During the French Revolution, a mysterious English nobleman known only as The Scarlet Pimpernel (a humble wayside flower), snatches French aristos from the jaws of the guillotine, while posing as the foppish Sir Percy Blakeney in society. Percy falls for and marries the beautiful actress Marguerite St. Just, but she is involved with Chauvelin and Robespierre, and Percy's marriage to her may endanger the Pimpernel's plans to save the little Dauphin
Pressure from his boss and a skin-cream client produces a talking boil on a British adman's neck.
When Pericles discovers the dread answer to Antioch's riddle, he flees for his life straight into famine, shipwreck, love, fatherhood, and another shipwreck; he loses his wife and daughter, and doesn't find them again until the story moves us through resurrection, attempted murder, pirates, prostitution, and divine revelation.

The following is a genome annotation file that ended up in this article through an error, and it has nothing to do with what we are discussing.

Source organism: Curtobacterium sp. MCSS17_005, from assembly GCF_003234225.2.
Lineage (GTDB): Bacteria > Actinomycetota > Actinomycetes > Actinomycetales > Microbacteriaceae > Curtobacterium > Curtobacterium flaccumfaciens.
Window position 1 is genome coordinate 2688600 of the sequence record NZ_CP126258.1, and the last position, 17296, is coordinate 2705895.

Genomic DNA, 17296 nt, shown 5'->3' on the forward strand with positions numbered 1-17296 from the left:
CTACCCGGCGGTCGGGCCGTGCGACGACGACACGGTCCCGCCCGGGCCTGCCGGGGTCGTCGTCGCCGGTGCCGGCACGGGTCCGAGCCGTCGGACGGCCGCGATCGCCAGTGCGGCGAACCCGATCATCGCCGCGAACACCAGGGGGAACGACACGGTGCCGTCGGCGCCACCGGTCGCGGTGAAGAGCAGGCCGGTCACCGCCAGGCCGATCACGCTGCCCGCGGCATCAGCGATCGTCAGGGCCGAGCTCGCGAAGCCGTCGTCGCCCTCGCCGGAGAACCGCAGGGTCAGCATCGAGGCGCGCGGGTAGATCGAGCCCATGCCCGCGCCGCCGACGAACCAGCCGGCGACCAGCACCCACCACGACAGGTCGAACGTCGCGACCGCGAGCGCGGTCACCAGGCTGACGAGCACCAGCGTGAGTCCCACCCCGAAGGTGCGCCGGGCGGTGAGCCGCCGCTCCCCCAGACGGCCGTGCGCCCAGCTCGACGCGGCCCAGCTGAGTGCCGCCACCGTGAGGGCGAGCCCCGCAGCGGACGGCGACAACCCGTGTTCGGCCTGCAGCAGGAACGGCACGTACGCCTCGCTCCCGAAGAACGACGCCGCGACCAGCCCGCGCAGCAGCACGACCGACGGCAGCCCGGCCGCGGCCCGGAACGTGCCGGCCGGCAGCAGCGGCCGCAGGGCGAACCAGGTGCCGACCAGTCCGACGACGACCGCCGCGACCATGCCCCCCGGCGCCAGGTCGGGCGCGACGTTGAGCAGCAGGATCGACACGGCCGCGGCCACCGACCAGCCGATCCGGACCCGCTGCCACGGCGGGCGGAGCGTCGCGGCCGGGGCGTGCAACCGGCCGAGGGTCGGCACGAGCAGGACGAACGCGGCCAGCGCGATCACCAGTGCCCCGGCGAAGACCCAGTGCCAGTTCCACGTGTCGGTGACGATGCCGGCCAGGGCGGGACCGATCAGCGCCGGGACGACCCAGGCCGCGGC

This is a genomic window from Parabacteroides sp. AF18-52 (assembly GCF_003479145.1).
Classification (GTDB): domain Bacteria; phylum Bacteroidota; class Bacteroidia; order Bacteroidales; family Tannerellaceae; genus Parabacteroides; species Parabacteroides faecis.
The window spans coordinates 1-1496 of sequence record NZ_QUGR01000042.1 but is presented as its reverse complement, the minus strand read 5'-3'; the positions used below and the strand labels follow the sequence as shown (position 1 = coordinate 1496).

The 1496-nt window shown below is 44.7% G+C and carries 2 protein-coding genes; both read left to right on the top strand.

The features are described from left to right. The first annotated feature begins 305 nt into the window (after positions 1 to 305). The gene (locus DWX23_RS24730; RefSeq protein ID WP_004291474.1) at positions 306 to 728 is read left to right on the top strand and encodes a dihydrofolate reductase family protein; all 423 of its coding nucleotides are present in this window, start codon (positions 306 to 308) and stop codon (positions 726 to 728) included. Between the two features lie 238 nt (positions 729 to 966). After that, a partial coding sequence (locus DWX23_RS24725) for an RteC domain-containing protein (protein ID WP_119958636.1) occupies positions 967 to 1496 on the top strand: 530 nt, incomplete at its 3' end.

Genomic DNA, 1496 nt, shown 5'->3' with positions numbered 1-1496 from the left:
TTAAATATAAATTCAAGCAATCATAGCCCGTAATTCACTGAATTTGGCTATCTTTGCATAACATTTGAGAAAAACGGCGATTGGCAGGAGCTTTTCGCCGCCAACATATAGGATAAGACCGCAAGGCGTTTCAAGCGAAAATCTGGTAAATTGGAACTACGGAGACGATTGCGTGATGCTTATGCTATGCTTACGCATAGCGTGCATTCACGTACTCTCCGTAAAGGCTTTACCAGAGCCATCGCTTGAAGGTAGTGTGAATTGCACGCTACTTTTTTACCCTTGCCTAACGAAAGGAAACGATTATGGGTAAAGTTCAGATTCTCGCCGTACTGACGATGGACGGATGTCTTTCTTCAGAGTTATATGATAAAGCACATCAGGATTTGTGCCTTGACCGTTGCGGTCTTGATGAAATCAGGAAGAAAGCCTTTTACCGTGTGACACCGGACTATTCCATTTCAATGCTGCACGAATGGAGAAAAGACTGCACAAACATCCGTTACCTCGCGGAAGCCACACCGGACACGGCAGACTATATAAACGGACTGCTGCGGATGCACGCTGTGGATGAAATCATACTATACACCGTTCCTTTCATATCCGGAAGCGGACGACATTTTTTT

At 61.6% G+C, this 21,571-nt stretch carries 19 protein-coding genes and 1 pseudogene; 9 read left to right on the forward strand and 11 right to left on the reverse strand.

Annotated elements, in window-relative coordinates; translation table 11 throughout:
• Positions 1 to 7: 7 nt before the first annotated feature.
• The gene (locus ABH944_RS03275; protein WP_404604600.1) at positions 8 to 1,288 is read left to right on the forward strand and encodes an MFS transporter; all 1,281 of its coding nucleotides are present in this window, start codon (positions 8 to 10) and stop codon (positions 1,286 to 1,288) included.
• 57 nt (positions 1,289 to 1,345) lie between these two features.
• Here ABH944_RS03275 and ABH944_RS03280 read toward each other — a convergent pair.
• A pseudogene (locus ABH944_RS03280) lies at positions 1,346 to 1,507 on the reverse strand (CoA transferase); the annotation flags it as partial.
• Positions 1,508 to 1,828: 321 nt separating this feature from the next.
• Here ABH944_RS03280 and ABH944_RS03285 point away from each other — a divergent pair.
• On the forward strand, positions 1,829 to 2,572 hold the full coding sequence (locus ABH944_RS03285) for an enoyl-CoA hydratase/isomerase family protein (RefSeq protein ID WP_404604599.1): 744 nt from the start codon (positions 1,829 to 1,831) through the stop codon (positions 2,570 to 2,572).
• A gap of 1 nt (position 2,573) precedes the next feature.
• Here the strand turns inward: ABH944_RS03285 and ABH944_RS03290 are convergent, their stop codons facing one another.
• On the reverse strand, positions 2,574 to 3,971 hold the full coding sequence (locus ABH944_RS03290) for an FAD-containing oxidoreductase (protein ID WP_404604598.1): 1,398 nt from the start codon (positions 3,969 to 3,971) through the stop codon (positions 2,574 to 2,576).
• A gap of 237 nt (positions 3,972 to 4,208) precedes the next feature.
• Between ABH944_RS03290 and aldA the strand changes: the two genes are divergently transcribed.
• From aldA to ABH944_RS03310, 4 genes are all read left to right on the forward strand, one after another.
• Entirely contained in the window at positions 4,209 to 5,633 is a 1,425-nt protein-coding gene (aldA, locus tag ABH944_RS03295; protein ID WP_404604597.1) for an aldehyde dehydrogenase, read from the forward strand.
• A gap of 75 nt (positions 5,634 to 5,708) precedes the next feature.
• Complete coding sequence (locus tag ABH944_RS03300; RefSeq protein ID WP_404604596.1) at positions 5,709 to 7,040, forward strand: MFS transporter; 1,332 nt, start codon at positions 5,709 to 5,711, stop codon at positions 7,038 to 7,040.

For years after her father's disappearance, the beautiful Miss Mary Morstan receives anonymously every year one large and valuable pearl. When, finally, an invitation arrives to meet the mysterious pearl-giver, Mary Morstan seeks Holmes's advice, and he begins to unravel some remarkable clues, including a poison dart and a man with a wooden leg. What Holmes finds is an old soldier who is determined to punish those who betrayed him and his friends by stealing their oriental treasure.